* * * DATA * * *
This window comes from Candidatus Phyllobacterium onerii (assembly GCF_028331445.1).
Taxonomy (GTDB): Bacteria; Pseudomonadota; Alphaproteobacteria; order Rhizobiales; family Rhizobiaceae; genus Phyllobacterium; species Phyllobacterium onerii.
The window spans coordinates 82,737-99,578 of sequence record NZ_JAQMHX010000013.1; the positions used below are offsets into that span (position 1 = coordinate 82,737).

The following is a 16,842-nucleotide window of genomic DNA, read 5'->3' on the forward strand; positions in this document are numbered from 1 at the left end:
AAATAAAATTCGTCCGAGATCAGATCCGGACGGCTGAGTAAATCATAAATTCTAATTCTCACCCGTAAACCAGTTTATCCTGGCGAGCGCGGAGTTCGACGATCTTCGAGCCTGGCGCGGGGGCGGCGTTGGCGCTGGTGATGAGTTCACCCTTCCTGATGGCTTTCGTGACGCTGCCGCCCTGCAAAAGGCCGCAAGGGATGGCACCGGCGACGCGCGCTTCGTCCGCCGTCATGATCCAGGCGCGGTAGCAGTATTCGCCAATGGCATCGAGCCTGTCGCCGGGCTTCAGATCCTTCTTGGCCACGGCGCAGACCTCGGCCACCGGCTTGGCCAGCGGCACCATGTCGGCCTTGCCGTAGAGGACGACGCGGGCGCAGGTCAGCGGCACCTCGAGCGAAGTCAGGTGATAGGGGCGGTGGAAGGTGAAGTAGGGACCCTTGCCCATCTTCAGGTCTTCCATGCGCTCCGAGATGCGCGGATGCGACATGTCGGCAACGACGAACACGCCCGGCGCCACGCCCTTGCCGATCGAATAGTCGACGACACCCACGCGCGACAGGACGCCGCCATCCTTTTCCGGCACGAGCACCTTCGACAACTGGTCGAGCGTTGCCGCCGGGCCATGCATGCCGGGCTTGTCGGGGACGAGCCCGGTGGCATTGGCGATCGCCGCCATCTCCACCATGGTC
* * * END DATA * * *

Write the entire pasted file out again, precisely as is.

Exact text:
This window comes from Candidatus Phyllobacterium onerii (assembly GCF_028331445.1).
Taxonomy (GTDB): Bacteria; Pseudomonadota; Alphaproteobacteria; order Rhizobiales; family Rhizobiaceae; genus Phyllobacterium; species Phyllobacterium onerii.
The window spans coordinates 82,737-99,578 of sequence record NZ_JAQMHX010000013.1; the positions used below are offsets into that span (position 1 = coordinate 82,737).

The following is a 16,842-nucleotide window of genomic DNA, read 5'->3' on the forward strand; positions in this document are numbered from 1 at the left end:
AAATAAAATTCGTCCGAGATCAGATCCGGACGGCTGAGTAAATCATAAATTCTAATTCTCACCCGTAAACCAGTTTATCCTGGCGAGCGCGGAGTTCGACGATCTTCGAGCCTGGCGCGGGGGCGGCGTTGGCGCTGGTGATGAGTTCACCCTTCCTGATGGCTTTCGTGACGCTGCCGCCCTGCAAAAGGCCGCAAGGGATGGCACCGGCGACGCGCGCTTCGTCCGCCGTCATGATCCAGGCGCGGTAGCAGTATTCGCCAATGGCATCGAGCCTGTCGCCGGGCTTCAGATCCTTCTTGGCCACGGCGCAGACCTCGGCCACCGGCTTGGCCAGCGGCACCATGTCGGCCTTGCCGTAGAGGACGACGCGGGCGCAGGTCAGCGGCACCTCGAGCGAAGTCAGGTGATAGGGGCGGTGGAAGGTGAAGTAGGGACCCTTGCCCATCTTCAGGTCTTCCATGCGCTCCGAGATGCGCGGATGCGACATGTCGGCAACGACGAACACGCCCGGCGCCACGCCCTTGCCGATCGAATAGTCGACGACACCCACGCGCGACAGGACGCCGCCATCCTTTTCCGGCACGAGCACCTTCGACAACTGGTCGAGCGTTGCCGCCGGGCCATGCATGCCGGGCTTGTCGGGGACGAGCCCGGTGGCATTGGCGATCGCCGCCATCTCCACCATGGTC